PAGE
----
Most Japanese people today wonder why Japan started a war against USA because it seems to them that it had no chance of winning. Susumu Nishibe, who died suddenly last month, often said in his TV program that at that time there was an atmosphere where everyone felt a war with America was unavoidable and that they had to fight anyway despite the fact that they didn't believe they could win. To support his argument, he cited diaries of writers and critics of that time.
I'm not sure whether he is right. But if he is right, surely there had been that kind of war before that, a war which a country began when its people was aware of its inevitable defeat.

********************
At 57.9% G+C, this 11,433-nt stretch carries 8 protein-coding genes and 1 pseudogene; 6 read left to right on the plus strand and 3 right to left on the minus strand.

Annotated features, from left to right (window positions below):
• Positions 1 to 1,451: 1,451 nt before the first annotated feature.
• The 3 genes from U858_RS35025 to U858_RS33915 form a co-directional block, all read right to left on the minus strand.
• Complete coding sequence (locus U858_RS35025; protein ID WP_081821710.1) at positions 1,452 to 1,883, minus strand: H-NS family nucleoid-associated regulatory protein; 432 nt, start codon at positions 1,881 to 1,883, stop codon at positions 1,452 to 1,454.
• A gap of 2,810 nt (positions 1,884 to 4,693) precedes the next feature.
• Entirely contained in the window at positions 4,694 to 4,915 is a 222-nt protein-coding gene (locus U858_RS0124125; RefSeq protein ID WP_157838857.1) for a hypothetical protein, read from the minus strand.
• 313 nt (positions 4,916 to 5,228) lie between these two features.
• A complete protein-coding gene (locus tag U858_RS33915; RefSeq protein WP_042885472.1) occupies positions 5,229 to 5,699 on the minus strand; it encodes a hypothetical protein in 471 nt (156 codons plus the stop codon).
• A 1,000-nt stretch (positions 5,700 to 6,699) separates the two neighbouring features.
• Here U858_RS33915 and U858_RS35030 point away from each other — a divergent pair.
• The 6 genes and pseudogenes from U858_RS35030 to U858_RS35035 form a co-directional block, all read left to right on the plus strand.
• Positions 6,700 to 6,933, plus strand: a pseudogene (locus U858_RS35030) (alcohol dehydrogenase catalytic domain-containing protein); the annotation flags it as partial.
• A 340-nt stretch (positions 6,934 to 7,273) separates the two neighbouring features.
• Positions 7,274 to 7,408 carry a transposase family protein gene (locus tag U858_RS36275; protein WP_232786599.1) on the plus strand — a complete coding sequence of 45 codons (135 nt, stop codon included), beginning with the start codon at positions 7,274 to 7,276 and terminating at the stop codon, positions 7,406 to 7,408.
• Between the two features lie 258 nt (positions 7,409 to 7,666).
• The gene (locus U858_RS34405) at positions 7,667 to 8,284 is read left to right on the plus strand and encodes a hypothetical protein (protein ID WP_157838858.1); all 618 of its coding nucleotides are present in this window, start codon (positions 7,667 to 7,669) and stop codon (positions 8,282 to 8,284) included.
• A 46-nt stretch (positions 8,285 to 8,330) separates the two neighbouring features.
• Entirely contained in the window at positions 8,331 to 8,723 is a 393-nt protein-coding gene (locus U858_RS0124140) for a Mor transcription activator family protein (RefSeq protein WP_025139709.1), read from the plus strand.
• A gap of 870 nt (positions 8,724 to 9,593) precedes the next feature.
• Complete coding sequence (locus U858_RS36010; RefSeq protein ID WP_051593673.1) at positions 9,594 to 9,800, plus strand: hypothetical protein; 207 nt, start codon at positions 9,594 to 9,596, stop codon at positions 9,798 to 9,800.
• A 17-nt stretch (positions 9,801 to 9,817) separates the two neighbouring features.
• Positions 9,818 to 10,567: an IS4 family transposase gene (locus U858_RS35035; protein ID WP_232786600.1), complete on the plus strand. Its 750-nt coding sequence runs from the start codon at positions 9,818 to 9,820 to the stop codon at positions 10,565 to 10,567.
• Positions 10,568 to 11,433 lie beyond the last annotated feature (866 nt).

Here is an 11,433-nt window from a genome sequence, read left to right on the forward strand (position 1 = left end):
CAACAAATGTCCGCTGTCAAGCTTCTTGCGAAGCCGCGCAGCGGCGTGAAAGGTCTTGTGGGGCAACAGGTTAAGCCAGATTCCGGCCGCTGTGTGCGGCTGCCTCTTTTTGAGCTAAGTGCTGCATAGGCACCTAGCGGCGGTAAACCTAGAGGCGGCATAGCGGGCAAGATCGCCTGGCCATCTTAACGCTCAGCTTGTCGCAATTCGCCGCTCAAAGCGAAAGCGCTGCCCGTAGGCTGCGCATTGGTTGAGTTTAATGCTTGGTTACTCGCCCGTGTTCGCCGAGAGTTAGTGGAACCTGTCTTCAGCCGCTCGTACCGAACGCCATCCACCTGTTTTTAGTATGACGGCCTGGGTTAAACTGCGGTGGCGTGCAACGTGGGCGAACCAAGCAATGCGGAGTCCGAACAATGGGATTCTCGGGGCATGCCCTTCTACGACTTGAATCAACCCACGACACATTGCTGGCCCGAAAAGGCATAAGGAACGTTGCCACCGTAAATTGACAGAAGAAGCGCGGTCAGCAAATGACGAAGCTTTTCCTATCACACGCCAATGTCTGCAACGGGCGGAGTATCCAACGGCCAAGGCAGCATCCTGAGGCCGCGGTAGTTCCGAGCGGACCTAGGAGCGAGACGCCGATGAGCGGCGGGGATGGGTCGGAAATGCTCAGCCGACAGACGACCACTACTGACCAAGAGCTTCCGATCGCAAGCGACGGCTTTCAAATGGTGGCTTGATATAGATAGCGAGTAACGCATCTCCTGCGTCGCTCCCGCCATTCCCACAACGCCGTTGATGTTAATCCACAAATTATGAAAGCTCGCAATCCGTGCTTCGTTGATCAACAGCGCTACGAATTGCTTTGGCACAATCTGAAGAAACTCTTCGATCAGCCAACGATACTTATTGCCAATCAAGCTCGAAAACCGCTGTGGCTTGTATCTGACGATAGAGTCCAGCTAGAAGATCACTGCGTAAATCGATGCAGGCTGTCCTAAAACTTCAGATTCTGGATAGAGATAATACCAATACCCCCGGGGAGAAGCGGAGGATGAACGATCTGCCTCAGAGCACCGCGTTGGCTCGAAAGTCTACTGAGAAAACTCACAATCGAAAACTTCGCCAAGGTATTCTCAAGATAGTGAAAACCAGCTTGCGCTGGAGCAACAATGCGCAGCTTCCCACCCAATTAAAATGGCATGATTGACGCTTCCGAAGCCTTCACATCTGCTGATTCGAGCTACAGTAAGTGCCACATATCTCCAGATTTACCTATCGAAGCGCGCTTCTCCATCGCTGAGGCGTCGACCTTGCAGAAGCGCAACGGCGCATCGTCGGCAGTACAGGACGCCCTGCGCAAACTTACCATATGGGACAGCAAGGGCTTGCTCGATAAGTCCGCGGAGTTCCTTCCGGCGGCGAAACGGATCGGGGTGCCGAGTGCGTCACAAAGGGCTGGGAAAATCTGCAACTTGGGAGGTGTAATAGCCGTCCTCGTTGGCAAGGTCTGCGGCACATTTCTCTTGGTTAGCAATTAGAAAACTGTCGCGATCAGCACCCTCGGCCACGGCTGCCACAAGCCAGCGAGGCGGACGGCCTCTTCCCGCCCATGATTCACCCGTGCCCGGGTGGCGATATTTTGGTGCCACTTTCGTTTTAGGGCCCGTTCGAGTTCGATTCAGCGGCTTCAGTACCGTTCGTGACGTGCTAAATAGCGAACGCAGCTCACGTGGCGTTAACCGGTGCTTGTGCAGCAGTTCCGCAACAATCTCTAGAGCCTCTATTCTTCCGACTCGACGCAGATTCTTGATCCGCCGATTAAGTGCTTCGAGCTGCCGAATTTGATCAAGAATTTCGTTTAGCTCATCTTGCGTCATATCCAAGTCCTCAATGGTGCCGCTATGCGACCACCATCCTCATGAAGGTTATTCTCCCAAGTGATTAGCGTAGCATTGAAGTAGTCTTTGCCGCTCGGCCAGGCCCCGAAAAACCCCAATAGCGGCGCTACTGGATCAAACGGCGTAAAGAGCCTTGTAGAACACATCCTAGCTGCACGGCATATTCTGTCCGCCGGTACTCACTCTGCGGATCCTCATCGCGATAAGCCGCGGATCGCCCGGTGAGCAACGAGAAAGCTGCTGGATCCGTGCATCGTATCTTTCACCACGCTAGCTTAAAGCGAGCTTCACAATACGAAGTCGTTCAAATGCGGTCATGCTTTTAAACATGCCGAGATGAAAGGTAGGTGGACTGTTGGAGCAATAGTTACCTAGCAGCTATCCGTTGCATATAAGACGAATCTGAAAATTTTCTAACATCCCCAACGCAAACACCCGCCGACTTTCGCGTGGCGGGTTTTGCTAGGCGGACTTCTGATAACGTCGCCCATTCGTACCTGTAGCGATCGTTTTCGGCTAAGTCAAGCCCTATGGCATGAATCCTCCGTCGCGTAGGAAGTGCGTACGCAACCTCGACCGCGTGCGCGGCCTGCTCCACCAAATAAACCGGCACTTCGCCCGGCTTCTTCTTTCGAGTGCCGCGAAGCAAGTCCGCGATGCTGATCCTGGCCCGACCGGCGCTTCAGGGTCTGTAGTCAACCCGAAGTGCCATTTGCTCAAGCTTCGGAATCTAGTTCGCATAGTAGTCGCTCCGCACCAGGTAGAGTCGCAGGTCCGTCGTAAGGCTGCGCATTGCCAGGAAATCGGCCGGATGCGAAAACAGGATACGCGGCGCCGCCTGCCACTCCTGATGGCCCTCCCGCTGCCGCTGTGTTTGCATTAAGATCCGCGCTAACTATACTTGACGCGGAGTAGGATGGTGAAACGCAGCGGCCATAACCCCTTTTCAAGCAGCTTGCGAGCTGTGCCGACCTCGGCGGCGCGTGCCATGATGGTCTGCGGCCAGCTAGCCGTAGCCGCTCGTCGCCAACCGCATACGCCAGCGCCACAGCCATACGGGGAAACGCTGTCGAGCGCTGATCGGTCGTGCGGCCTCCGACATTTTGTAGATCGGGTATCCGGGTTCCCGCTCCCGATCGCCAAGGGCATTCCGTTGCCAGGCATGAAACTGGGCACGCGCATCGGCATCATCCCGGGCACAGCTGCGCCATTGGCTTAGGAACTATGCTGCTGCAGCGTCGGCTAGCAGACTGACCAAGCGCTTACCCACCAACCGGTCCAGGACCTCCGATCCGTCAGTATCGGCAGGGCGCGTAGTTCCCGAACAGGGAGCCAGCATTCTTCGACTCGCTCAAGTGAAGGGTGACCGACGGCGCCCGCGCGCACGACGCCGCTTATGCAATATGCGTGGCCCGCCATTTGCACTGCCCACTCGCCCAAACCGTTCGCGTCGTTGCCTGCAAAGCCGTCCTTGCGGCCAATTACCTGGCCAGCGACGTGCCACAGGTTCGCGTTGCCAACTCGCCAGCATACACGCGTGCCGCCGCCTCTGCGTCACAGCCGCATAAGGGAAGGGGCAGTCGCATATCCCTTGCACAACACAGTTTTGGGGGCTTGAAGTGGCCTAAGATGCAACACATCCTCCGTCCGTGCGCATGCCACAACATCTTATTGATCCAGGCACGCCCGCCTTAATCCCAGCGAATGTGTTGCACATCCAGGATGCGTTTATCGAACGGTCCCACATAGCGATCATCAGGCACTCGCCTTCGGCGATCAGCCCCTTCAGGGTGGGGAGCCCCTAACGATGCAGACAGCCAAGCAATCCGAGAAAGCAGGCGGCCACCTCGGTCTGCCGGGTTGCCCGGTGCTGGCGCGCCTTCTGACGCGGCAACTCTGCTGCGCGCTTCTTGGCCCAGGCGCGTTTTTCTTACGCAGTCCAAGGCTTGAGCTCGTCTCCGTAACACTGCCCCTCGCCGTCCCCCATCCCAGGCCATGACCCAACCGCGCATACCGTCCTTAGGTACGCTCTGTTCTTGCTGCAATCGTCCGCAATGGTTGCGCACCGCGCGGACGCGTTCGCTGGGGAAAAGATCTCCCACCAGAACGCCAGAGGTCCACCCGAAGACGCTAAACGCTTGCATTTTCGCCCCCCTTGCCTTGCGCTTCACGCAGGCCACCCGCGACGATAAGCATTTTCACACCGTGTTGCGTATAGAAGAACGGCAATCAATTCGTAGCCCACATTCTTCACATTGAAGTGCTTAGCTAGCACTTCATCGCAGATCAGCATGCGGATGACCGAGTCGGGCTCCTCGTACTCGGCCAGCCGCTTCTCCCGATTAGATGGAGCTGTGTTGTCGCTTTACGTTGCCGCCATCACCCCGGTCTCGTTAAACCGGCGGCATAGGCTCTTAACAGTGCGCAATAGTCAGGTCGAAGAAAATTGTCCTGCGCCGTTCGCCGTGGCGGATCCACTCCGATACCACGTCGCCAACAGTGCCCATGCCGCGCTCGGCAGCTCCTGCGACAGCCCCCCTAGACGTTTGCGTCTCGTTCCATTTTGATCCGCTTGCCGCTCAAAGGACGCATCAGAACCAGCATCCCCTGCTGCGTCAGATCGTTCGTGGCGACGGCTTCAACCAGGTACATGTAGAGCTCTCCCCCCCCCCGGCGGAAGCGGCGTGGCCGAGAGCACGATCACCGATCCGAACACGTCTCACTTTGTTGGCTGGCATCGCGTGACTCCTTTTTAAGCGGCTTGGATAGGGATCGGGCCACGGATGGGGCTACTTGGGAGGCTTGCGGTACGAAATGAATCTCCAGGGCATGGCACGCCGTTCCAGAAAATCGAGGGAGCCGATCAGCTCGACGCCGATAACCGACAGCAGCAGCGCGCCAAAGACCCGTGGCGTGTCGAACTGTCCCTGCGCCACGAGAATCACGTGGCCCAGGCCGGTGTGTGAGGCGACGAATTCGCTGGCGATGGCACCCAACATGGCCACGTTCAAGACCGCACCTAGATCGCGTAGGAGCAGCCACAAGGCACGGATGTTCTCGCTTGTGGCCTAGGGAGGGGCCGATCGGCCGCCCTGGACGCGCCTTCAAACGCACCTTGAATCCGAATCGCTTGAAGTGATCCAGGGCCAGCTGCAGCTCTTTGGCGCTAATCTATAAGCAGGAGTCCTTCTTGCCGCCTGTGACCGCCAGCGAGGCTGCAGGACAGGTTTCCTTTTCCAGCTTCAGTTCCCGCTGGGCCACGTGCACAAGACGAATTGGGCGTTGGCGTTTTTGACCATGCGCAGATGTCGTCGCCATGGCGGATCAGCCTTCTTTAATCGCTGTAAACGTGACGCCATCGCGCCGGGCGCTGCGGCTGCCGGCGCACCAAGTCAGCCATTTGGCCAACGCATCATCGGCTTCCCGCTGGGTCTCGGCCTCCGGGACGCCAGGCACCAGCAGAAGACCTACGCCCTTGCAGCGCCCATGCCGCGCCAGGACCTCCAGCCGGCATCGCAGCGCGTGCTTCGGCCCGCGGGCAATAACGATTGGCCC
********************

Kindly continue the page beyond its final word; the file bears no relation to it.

I edited the title to clarify the question.
If I understand Nishibe's words correctly then he meant that the Japanese leadership was forced to start the war by the public opinion under the influence of jingoistic mass media. If he is right, it means Japan launched the war against USA when both Japanese people and its leadership knew they could not win.This goes against the conventional view that (as mickeyf says in his comment) Japan went to war in the hope that it could bring the war to a ceasefire during a six-month period in which America was still not ready for a counterattack. It's difficult to believe. That's why I'm curious to know if there was a similar case in the world's history.